Portal Focus - May/June 2021


Using a New Technology to Solve a Very Old Problem

By Brandon Day, CEO, Daycos

Enhancing Connections and Communications

Identifying a document by type and assigning it to a shipment. Rotating a document scanned at the wrong angle. Responding to requests for documents in order to get invoices approved. Entering data from documents to use in the invoicing process. Removing duplicate copies of the same scanned document. Viewing a document to see if there is a signature on a form. Comparing data on documents to data saved in a computer system to identify discrepancies.

All of these document-related tasks are things we do every day at Daycos while billing and collecting over 400,000 transportation invoices annually on behalf of our customers. And for years, all of these tasks were done manually by Daycos employees. However, thanks to new technological capabilities like machine learning, we have now successfully automated these tasks.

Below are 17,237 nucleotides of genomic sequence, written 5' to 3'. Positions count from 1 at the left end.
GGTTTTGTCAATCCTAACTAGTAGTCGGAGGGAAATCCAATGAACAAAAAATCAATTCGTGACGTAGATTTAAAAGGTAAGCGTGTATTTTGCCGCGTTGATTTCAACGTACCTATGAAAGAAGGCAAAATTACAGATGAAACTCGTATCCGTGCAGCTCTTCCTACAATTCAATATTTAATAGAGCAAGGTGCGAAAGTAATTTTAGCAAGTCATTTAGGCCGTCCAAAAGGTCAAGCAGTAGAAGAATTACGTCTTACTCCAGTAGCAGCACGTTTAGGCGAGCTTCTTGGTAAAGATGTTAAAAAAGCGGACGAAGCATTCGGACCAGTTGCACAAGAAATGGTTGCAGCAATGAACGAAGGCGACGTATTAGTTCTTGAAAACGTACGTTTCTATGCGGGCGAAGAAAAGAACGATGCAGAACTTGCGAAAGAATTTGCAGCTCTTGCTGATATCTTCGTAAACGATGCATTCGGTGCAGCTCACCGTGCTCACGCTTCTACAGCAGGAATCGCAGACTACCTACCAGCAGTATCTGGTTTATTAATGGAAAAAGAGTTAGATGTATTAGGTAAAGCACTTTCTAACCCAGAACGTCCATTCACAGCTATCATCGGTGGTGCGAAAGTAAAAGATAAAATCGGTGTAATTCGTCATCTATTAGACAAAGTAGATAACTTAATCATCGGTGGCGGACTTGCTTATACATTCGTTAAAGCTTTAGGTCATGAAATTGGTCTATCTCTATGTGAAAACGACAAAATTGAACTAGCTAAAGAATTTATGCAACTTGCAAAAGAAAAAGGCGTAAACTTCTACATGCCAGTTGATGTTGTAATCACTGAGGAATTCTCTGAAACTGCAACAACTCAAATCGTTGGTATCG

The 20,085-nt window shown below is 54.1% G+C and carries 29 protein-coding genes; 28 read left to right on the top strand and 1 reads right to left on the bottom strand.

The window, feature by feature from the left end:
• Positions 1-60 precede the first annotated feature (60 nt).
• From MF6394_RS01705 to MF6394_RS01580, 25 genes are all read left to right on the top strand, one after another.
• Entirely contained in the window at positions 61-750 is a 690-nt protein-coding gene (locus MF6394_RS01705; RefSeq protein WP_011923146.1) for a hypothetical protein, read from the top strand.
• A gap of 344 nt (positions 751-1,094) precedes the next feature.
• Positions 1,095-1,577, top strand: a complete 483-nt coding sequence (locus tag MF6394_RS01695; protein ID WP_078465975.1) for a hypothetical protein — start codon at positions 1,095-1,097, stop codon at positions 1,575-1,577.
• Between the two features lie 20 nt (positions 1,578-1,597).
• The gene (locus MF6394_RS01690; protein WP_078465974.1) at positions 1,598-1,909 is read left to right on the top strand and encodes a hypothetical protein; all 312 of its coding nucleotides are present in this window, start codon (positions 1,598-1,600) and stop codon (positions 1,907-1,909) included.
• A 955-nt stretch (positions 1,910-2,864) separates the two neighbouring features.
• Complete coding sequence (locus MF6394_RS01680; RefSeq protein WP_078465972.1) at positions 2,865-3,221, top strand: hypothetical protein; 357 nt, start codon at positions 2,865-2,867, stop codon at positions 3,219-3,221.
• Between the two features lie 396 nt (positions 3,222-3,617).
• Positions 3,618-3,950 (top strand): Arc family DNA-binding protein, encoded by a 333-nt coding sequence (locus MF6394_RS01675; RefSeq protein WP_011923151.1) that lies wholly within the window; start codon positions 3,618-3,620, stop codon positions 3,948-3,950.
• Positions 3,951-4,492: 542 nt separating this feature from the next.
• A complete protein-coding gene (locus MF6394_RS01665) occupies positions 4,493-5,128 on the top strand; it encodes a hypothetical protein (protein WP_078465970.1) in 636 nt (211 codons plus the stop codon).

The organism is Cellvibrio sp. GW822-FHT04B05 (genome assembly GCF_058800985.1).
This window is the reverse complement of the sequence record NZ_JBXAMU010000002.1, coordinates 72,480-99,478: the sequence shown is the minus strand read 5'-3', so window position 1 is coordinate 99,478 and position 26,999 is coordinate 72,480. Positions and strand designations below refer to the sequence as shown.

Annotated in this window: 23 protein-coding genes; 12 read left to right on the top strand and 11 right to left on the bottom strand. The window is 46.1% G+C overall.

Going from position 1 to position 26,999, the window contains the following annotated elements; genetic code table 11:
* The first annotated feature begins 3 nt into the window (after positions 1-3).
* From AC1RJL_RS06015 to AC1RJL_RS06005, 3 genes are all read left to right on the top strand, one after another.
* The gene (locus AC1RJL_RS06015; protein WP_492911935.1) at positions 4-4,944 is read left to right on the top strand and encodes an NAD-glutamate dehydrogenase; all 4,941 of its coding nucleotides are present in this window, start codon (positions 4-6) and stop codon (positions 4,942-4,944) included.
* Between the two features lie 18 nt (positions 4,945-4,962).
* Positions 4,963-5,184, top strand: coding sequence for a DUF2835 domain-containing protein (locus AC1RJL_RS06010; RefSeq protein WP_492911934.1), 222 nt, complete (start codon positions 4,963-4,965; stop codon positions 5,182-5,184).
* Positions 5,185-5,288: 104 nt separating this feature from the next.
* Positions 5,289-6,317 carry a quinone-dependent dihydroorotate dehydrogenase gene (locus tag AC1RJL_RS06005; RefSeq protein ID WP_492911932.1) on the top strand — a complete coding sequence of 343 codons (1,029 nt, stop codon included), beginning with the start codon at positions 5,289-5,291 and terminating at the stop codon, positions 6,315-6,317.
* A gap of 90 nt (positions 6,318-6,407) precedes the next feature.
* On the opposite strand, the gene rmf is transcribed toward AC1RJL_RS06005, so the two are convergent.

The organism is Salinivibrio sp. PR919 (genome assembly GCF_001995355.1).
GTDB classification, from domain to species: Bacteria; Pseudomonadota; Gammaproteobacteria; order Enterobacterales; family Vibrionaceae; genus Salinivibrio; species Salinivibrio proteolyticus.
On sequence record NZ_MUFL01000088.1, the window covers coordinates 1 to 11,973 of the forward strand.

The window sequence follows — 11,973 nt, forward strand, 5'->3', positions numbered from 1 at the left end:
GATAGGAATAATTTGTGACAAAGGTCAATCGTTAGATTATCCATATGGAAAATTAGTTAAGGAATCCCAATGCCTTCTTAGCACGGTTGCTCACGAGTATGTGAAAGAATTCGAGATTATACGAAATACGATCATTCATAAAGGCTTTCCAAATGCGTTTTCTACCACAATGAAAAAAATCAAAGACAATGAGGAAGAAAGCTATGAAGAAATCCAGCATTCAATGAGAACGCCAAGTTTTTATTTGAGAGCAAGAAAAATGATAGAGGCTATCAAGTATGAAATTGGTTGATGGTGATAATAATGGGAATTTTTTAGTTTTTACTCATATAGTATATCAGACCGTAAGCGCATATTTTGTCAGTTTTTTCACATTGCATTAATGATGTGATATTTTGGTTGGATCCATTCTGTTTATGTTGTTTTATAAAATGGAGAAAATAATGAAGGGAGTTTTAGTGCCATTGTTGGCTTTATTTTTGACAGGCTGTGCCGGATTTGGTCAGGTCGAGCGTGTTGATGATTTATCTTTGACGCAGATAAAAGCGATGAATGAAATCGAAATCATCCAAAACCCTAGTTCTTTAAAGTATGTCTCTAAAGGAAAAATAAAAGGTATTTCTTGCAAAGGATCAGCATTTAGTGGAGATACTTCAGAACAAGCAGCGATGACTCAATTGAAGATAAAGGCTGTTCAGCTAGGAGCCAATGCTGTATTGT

Over the years, we’ve invested heavily in all kinds of technologies to improve document handling. Dedicated fax lines, bar code cover sheets, rooms full of employees scanning, and optical character recognition (OCR)––we have tried it all. And while we saw improvements in our processes, they were painfully slow to arrive. Then we started utilizing machine learning technology and have seen substantial improvements in our document handling process.

While there is a mysterious impression of machine learning as “computers magically learning on their own,” it is really just simple technology at work. When given a large amount of data, a computer can learn to recognize patterns in that data, and then make predictions based on those patterns. For example, in the area of household goods documentation, if you give the computer hundreds of thousands of examples of weight tickets, the computer can eventually look at a document and tell you if it thinks it is a weight ticket or not. And while this is relatively simple to understand, it is not easy to implement. It has taken us many attempts and refinements to get machine learning programs to be able to make accurate predictions, but the payoff has been substantial.